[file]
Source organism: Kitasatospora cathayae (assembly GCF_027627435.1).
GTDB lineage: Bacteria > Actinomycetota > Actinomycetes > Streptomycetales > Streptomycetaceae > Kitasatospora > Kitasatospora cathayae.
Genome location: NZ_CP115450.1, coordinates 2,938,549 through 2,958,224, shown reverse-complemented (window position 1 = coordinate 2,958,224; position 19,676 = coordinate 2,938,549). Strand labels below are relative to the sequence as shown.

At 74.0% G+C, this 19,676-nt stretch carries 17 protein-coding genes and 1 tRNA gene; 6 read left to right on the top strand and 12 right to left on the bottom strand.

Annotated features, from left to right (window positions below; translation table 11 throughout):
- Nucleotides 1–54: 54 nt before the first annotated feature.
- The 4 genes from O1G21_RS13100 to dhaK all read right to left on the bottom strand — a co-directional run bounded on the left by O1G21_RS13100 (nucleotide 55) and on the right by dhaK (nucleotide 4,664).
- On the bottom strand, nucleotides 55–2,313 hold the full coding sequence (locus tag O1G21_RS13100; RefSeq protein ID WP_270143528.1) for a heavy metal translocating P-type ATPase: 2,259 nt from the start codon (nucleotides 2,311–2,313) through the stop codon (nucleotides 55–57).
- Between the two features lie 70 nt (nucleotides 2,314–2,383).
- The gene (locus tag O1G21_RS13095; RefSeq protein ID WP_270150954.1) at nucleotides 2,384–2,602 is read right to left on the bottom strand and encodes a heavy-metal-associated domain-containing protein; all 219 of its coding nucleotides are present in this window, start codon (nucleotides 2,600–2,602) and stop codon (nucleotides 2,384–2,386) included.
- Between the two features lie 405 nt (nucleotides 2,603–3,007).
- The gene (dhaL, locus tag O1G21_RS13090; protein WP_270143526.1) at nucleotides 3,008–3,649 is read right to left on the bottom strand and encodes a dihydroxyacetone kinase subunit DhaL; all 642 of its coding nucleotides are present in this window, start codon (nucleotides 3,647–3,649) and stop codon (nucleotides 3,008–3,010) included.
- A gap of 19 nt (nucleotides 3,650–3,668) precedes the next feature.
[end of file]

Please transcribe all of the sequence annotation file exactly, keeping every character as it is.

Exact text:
Source organism: Kitasatospora cathayae (assembly GCF_027627435.1).
GTDB lineage: Bacteria > Actinomycetota > Actinomycetes > Streptomycetales > Streptomycetaceae > Kitasatospora > Kitasatospora cathayae.
Genome location: NZ_CP115450.1, coordinates 2,938,549 through 2,958,224, shown reverse-complemented (window position 1 = coordinate 2,958,224; position 19,676 = coordinate 2,938,549). Strand labels below are relative to the sequence as shown.

At 74.0% G+C, this 19,676-nt stretch carries 17 protein-coding genes and 1 tRNA gene; 6 read left to right on the top strand and 12 right to left on the bottom strand.

Annotated features, from left to right (window positions below; translation table 11 throughout):
- Nucleotides 1–54: 54 nt before the first annotated feature.
- The 4 genes from O1G21_RS13100 to dhaK all read right to left on the bottom strand — a co-directional run bounded on the left by O1G21_RS13100 (nucleotide 55) and on the right by dhaK (nucleotide 4,664).
- On the bottom strand, nucleotides 55–2,313 hold the full coding sequence (locus tag O1G21_RS13100; RefSeq protein ID WP_270143528.1) for a heavy metal translocating P-type ATPase: 2,259 nt from the start codon (nucleotides 2,311–2,313) through the stop codon (nucleotides 55–57).
- Between the two features lie 70 nt (nucleotides 2,314–2,383).
- The gene (locus tag O1G21_RS13095; RefSeq protein ID WP_270150954.1) at nucleotides 2,384–2,602 is read right to left on the bottom strand and encodes a heavy-metal-associated domain-containing protein; all 219 of its coding nucleotides are present in this window, start codon (nucleotides 2,600–2,602) and stop codon (nucleotides 2,384–2,386) included.
- Between the two features lie 405 nt (nucleotides 2,603–3,007).
- The gene (dhaL, locus tag O1G21_RS13090; protein WP_270143526.1) at nucleotides 3,008–3,649 is read right to left on the bottom strand and encodes a dihydroxyacetone kinase subunit DhaL; all 642 of its coding nucleotides are present in this window, start codon (nucleotides 3,647–3,649) and stop codon (nucleotides 3,008–3,010) included.
- A gap of 19 nt (nucleotides 3,650–3,668) precedes the next feature.